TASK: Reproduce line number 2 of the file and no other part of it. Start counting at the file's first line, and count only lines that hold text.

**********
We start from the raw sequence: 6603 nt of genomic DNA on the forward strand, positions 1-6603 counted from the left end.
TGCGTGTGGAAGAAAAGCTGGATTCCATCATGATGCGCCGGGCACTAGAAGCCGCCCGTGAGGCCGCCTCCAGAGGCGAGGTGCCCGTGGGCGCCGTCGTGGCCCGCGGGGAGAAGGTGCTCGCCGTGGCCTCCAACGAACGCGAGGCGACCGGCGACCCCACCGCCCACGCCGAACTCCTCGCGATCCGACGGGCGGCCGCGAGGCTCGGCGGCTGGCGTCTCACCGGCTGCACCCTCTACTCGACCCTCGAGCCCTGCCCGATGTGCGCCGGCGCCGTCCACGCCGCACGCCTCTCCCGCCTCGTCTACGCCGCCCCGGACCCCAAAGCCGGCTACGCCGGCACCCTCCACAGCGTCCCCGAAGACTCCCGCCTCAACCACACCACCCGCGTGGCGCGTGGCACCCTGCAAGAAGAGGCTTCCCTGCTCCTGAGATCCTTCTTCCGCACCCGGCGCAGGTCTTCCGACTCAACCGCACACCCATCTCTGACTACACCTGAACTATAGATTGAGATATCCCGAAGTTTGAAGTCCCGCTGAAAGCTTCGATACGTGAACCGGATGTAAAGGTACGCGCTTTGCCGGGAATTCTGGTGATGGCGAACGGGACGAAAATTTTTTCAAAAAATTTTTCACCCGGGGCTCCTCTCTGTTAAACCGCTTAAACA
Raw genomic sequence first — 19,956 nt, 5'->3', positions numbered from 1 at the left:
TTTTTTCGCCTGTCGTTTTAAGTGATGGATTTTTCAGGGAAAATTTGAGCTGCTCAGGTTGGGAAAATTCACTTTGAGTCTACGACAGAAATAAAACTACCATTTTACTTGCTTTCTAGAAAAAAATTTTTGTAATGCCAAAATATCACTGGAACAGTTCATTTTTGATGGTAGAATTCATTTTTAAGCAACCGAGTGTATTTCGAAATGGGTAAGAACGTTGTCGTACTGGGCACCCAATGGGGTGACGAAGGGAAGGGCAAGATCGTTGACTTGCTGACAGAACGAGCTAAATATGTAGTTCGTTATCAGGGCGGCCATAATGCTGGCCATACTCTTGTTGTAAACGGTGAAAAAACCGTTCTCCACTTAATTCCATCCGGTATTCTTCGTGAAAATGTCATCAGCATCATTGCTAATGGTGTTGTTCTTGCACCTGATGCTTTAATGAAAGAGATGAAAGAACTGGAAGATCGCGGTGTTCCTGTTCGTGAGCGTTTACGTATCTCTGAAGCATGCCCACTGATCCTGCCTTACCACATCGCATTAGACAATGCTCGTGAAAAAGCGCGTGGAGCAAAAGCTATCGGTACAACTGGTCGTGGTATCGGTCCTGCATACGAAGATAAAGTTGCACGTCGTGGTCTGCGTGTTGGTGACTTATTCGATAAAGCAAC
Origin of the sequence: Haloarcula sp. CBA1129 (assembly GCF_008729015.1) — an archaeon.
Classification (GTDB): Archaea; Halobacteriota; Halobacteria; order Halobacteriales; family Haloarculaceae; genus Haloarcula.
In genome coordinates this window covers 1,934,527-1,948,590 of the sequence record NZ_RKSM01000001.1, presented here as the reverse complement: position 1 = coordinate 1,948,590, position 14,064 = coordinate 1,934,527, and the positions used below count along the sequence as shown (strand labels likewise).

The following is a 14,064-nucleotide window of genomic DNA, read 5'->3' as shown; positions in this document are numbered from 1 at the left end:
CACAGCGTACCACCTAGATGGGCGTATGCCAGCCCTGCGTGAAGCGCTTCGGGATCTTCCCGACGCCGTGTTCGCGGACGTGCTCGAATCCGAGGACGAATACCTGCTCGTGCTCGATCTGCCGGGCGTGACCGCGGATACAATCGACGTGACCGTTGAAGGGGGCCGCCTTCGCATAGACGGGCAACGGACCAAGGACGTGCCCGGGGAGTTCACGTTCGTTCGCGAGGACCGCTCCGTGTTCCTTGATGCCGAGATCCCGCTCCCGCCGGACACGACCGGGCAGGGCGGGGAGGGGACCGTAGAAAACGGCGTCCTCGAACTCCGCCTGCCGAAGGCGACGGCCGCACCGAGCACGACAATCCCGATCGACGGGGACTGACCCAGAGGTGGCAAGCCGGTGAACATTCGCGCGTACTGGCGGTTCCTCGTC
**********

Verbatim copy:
TGCGTGTGGAAGAAAAGCTGGATTCCATCATGATGCGCCGGGCACTAGAAGCCGCCCGTGAGGCCGCCTCCAGAGGCGAGGTGCCCGTGGGCGCCGTCGTGGCCCGCGGGGAGAAGGTGCTCGCCGTGGCCTCCAACGAACGCGAGGCGACCGGCGACCCCACCGCCCACGCCGAACTCCTCGCGATCCGACGGGCGGCCGCGAGGCTCGGCGGCTGGCGTCTCACCGGCTGCACCCTCTACTCGACCCTCGAGCCCTGCCCGATGTGCGCCGGCGCCGTCCACGCCGCACGCCTCTCCCGCCTCGTCTACGCCGCCCCGGACCCCAAAGCCGGCTACGCCGGCACCCTCCACAGCGTCCCCGAAGACTCCCGCCTCAACCACACCACCCGCGTGGCGCGTGGCACCCTGCAAGAAGAGGCTTCCCTGCTCCTGAGATCCTTCTTCCGCACCCGGCGCAGGTCTTCCGACTCAACCGCACACCCATCTCTGACTACACCTGAACTATAGATTGAGATATCCCGAAGTTTGAAGTCCCGCTGAAAGCTTCGATACGTGAACCGGATGTAAAGGTACGCGCTTTGCCGGGAATTCTGGTGATGGCGAACGGGACGAAAATTTTTTCAAAAAATTTTTCACCCGGGGCTCCTCTCTGTTAAACCGCTTAAACA